Testimony from:

Matthew Germer, Elections Fellow, R Street Institute

In OPPOSITION of SB 1265, “An Act relating to voting”

February 6, 2023

Senate Elections Committee

Chair Rogers, Vice Chair Bennett and Members of the Committee:

Thank you for considering my testimony. My name is Matthew Germer, and I conduct research on election reform for the R Street Institute, a nonprofit, nonpartisan public policy research organization. Our mission is to engage in policy research and outreach to promote free markets and limited, effective government across a variety of policy areas, including election reform. This is why Senate Bill 1265 is important to us.

When it comes to election reform, state legislatures should be focused on improving the voting experience for all eligible voters while ensuring trustworthy elections conducted by local election administrators. Senate Bill 1265 undercuts these principles by prohibiting localities from using ranked-choice voting (RCV) to conduct their elections.

In an RCV election, voters express their preferences by rank-ordering the candidates. Voters answer more than just “who is your favorite candidate?” Rather, they answer “how do you feel about each candidate relative to the others?” The difference between these questions may seem subtle, but the result is substantially more voice for the voter. If voters are comfortable with more than one candidate, they can say so. If they prefer a lesser-known candidate, they can show support without worrying about the spoiler effect. And because the RCV vote-tallying system continues until one candidate reaches majority support, voters have more opportunities to contribute to that victory.[1] In short, RCV empowers voters.

Importantly, RCV is able to provide these benefits without substantial drawbacks. Concerns over “disenfranchisement” are unfounded and do not hold up to scrutiny.[2] Under RCV, voters are empowered to vote for as few or as many candidates as they wish. If a voter chooses to vote for only one candidate and that candidate turns out to be unpopular, their vote means no less under RCV than it does under a winner-take-all system. In fact, RCV most benefits these very voters by offering them the chance to rank additional candidates and contribute to the final outcome of the election. RCV gives all voters more power, not less.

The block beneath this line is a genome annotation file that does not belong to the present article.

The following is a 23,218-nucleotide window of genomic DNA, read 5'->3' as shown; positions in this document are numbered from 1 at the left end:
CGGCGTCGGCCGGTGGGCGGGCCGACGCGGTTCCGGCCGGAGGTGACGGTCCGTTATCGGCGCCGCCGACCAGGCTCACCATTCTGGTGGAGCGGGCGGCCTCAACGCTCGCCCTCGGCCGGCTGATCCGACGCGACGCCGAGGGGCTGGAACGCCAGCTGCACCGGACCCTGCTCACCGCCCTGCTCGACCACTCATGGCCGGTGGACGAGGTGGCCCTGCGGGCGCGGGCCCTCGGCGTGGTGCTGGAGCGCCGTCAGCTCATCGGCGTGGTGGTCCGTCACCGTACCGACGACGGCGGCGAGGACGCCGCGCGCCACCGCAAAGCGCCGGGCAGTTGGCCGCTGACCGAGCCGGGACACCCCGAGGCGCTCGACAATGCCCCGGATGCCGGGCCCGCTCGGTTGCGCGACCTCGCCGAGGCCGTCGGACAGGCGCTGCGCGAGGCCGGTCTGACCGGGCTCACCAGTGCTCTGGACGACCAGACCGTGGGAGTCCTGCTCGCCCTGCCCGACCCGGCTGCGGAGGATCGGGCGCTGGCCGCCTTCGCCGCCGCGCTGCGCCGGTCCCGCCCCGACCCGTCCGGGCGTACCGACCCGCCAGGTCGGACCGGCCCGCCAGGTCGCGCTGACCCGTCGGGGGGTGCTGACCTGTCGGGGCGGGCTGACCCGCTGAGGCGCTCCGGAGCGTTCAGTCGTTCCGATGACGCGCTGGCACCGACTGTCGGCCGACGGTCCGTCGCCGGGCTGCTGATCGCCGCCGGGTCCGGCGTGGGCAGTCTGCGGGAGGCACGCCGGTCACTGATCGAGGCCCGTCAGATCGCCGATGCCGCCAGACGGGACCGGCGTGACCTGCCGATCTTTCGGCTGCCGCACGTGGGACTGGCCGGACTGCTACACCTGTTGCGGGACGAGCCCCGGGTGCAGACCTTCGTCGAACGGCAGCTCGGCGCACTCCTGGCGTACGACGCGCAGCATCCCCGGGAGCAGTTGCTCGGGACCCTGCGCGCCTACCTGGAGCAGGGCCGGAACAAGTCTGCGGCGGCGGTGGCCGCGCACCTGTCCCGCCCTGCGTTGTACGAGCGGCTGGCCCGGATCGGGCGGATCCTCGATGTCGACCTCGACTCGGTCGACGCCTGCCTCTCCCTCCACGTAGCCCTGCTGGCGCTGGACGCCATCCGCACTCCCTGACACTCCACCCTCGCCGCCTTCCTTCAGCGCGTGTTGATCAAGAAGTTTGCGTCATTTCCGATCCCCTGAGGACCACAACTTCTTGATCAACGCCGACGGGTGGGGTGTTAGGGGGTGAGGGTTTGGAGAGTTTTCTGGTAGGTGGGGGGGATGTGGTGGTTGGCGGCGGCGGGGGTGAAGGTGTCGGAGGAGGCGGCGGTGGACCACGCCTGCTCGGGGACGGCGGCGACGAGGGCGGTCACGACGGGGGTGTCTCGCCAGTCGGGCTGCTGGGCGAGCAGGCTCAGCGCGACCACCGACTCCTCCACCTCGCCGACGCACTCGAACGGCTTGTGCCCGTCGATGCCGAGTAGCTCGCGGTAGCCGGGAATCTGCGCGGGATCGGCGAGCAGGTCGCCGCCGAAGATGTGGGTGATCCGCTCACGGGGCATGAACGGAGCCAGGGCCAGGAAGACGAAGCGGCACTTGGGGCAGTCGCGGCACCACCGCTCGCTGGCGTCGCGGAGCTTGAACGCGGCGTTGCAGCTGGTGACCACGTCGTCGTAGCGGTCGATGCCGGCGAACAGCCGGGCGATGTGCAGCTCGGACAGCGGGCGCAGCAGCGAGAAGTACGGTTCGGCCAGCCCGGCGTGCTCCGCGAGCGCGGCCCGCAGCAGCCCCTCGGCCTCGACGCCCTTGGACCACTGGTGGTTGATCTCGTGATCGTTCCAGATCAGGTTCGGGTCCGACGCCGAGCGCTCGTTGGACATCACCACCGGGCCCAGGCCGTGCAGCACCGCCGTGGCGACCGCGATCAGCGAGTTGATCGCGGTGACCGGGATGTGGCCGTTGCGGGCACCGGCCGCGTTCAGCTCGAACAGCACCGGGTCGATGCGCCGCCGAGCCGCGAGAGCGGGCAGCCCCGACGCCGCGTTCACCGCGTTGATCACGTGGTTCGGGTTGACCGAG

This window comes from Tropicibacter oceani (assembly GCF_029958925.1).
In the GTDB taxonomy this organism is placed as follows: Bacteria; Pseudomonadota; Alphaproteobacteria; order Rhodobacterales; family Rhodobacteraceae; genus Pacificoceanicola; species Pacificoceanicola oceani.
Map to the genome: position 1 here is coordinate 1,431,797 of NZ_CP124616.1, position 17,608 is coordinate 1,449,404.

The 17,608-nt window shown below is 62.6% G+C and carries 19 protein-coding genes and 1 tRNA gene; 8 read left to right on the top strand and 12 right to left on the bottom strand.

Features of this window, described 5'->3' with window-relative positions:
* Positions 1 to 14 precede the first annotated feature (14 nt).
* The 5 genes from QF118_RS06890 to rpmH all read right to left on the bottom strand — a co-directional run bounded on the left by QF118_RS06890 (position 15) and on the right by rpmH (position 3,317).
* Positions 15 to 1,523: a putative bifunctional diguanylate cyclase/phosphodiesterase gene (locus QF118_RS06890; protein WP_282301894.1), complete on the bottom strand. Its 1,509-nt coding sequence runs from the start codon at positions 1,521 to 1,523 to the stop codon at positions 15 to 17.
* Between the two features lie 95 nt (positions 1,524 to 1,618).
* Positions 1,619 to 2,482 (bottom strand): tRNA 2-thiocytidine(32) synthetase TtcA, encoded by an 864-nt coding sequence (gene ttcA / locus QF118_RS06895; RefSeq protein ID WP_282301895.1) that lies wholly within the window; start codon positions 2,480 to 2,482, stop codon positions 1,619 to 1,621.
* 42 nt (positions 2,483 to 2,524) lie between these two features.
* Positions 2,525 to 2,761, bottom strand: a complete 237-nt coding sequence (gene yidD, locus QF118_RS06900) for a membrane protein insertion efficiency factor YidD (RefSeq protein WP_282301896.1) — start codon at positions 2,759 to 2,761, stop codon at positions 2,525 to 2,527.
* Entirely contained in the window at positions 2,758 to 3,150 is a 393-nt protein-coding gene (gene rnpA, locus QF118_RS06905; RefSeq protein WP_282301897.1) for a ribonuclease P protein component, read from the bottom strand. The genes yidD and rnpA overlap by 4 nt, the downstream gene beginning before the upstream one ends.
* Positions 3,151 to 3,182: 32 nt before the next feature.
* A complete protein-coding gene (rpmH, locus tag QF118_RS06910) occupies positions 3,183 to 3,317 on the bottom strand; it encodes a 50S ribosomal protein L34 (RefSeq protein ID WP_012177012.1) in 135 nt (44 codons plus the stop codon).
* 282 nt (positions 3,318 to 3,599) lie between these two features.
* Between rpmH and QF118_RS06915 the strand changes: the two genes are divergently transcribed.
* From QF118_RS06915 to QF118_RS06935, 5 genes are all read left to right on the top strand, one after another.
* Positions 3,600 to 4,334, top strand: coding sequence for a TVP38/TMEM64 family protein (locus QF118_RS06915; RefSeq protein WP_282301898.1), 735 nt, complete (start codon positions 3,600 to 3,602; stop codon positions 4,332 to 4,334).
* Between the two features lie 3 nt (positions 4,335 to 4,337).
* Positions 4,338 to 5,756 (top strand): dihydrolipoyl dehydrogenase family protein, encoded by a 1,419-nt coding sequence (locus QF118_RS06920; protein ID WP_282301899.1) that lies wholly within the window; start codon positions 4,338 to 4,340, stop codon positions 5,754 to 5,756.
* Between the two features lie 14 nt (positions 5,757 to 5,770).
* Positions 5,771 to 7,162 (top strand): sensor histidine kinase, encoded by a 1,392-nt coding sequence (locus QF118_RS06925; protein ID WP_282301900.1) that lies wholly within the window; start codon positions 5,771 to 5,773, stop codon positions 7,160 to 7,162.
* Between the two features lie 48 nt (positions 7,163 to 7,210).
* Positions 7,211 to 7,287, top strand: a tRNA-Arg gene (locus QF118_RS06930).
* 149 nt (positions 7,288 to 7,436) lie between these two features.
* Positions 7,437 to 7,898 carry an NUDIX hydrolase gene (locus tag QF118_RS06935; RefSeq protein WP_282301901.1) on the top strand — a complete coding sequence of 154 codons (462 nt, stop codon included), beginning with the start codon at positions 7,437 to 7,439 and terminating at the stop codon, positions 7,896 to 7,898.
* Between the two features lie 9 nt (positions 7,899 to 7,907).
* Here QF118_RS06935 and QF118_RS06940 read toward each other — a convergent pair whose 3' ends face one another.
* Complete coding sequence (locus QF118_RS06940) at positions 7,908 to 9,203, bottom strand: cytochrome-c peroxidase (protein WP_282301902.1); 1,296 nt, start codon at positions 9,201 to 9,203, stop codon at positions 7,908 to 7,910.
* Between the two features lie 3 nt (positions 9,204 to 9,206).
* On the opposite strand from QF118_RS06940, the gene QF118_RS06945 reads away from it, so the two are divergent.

Senate Bill 1265 is particularly concerning because it undermines limited-government principles by restricting local control over local elections, and in doing so strips power away from voters. While it is understandable to have concerns about adjusting the way votes are cast and counted, the conservative approach should be to let each locality decide for itself how to select its leaders.

We encourage Arizona to take a similar approach to Utah, which has allowed its localities to experiment with RCV to great success. Overwhelming majorities there show satisfaction with the system and found it easy to use.[3]

Unfortunately, SB 1265 prevents Arizonans from ever choosing to enjoy the benefits of RCV in their own cities and counties. Accordingly, we encourage the Legislature to uphold conservative principles and oppose this bill.

Thank you for your time,

Matthew Germer

Elections Fellow

R Street Institute

(714) 609-6288

[email protected]

[1] Matthew Germer, “Restoring Losers’ Consent: A Necessary Step to Stabilizing Our Democracy,” R Street Policy Study No. 240, September 2021. https://www.rstreet.org/wp-content/uploads/2021/09/Final-No.-240.pdf.

[2] “Ranked-Choice Voting,” Lawyers Democracy Fund, last accessed Jan. 31, 2023. https://lawyersdemocracyfund.org/other-issues/ranked-choice-voting.

[3] Robert Gehrke, “Polling shows the public liked ranked choice voting, but Robert Gehrke explains why expanding it might be tough,” The Salt Lake Tribune, Nov. 15, 2021. https://www.sltrib.com/news/politics/2021/11/15/polling-shows-public.